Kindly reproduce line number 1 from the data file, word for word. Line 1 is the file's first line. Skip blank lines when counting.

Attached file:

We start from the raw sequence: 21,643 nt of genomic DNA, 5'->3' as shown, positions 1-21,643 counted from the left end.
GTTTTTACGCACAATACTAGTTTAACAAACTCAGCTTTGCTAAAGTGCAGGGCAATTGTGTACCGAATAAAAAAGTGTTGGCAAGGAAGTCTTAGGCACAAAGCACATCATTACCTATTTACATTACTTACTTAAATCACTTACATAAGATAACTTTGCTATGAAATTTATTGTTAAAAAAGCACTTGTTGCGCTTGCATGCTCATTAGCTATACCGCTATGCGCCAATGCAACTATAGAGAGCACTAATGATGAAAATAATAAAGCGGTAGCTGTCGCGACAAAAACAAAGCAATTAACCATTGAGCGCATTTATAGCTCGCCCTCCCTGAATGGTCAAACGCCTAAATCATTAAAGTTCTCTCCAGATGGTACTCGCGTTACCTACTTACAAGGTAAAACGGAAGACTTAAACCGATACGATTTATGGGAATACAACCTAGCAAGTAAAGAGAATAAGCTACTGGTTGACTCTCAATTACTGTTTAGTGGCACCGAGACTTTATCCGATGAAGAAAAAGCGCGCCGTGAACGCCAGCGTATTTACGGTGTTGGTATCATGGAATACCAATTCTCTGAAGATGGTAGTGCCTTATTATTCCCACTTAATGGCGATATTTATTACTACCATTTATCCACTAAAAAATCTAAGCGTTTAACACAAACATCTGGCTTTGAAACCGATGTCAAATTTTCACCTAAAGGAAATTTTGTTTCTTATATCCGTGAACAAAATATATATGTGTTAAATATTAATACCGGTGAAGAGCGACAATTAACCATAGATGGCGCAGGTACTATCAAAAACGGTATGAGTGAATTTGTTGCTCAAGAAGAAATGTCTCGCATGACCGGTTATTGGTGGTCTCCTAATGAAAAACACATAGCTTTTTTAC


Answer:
We start from the raw sequence: 21,643 nt of genomic DNA, 5'->3' as shown, positions 1-21,643 counted from the left end.